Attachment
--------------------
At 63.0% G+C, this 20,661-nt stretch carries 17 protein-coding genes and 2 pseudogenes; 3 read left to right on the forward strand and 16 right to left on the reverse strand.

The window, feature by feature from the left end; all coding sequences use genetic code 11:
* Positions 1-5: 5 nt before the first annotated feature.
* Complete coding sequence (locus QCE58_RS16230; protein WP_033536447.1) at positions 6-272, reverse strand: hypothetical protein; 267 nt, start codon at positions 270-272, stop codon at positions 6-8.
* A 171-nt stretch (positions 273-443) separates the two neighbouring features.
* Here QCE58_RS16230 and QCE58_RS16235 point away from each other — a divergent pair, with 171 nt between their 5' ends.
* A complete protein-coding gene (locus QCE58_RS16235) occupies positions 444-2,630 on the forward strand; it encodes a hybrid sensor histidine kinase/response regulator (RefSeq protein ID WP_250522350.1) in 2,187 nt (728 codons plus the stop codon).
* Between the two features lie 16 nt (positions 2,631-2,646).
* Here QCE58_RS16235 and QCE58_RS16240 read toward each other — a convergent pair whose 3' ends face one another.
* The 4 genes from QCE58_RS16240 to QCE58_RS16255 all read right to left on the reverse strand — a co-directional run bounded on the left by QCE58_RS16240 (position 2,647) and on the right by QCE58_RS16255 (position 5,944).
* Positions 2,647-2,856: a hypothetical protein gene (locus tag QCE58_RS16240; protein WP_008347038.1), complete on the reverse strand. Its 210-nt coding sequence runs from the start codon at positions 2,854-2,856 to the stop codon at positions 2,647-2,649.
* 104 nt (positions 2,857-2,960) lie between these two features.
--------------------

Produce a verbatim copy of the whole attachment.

At 63.0% G+C, this 20,661-nt stretch carries 17 protein-coding genes and 2 pseudogenes; 3 read left to right on the forward strand and 16 right to left on the reverse strand.

The window, feature by feature from the left end; all coding sequences use genetic code 11:
* Positions 1-5: 5 nt before the first annotated feature.
* Complete coding sequence (locus QCE58_RS16230; protein WP_033536447.1) at positions 6-272, reverse strand: hypothetical protein; 267 nt, start codon at positions 270-272, stop codon at positions 6-8.
* A 171-nt stretch (positions 273-443) separates the two neighbouring features.
* Here QCE58_RS16230 and QCE58_RS16235 point away from each other — a divergent pair, with 171 nt between their 5' ends.
* A complete protein-coding gene (locus QCE58_RS16235) occupies positions 444-2,630 on the forward strand; it encodes a hybrid sensor histidine kinase/response regulator (RefSeq protein ID WP_250522350.1) in 2,187 nt (728 codons plus the stop codon).
* Between the two features lie 16 nt (positions 2,631-2,646).
* Here QCE58_RS16235 and QCE58_RS16240 read toward each other — a convergent pair whose 3' ends face one another.
* The 4 genes from QCE58_RS16240 to QCE58_RS16255 all read right to left on the reverse strand — a co-directional run bounded on the left by QCE58_RS16240 (position 2,647) and on the right by QCE58_RS16255 (position 5,944).
* Positions 2,647-2,856: a hypothetical protein gene (locus tag QCE58_RS16240; protein WP_008347038.1), complete on the reverse strand. Its 210-nt coding sequence runs from the start codon at positions 2,854-2,856 to the stop codon at positions 2,647-2,649.
* 104 nt (positions 2,857-2,960) lie between these two features.